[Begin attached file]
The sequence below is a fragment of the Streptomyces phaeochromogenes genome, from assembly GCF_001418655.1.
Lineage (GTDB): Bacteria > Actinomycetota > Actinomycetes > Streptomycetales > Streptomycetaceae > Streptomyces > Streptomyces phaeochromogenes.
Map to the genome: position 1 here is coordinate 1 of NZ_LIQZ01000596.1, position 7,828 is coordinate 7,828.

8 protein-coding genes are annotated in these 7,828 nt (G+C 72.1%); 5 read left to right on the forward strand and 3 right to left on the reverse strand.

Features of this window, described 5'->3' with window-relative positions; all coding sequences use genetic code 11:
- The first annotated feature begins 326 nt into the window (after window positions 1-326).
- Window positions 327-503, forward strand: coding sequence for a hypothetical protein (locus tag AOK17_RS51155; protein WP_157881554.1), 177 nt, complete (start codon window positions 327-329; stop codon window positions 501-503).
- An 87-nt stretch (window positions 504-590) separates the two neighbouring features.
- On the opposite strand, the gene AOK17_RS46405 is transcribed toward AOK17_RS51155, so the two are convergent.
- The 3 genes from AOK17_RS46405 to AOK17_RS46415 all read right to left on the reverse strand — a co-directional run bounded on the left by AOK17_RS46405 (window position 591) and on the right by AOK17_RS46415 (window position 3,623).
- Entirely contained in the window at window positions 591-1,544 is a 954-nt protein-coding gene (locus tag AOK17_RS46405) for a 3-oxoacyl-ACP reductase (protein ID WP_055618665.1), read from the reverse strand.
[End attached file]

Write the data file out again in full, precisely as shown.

The sequence below is a fragment of the Streptomyces phaeochromogenes genome, from assembly GCF_001418655.1.
Lineage (GTDB): Bacteria > Actinomycetota > Actinomycetes > Streptomycetales > Streptomycetaceae > Streptomyces > Streptomyces phaeochromogenes.
Map to the genome: position 1 here is coordinate 1 of NZ_LIQZ01000596.1, position 7,828 is coordinate 7,828.

8 protein-coding genes are annotated in these 7,828 nt (G+C 72.1%); 5 read left to right on the forward strand and 3 right to left on the reverse strand.

Features of this window, described 5'->3' with window-relative positions; all coding sequences use genetic code 11:
- The first annotated feature begins 326 nt into the window (after window positions 1-326).
- Window positions 327-503, forward strand: coding sequence for a hypothetical protein (locus tag AOK17_RS51155; protein WP_157881554.1), 177 nt, complete (start codon window positions 327-329; stop codon window positions 501-503).
- An 87-nt stretch (window positions 504-590) separates the two neighbouring features.
- On the opposite strand, the gene AOK17_RS46405 is transcribed toward AOK17_RS51155, so the two are convergent.
- The 3 genes from AOK17_RS46405 to AOK17_RS46415 all read right to left on the reverse strand — a co-directional run bounded on the left by AOK17_RS46405 (window position 591) and on the right by AOK17_RS46415 (window position 3,623).
- Entirely contained in the window at window positions 591-1,544 is a 954-nt protein-coding gene (locus tag AOK17_RS46405) for a 3-oxoacyl-ACP reductase (protein ID WP_055618665.1), read from the reverse strand.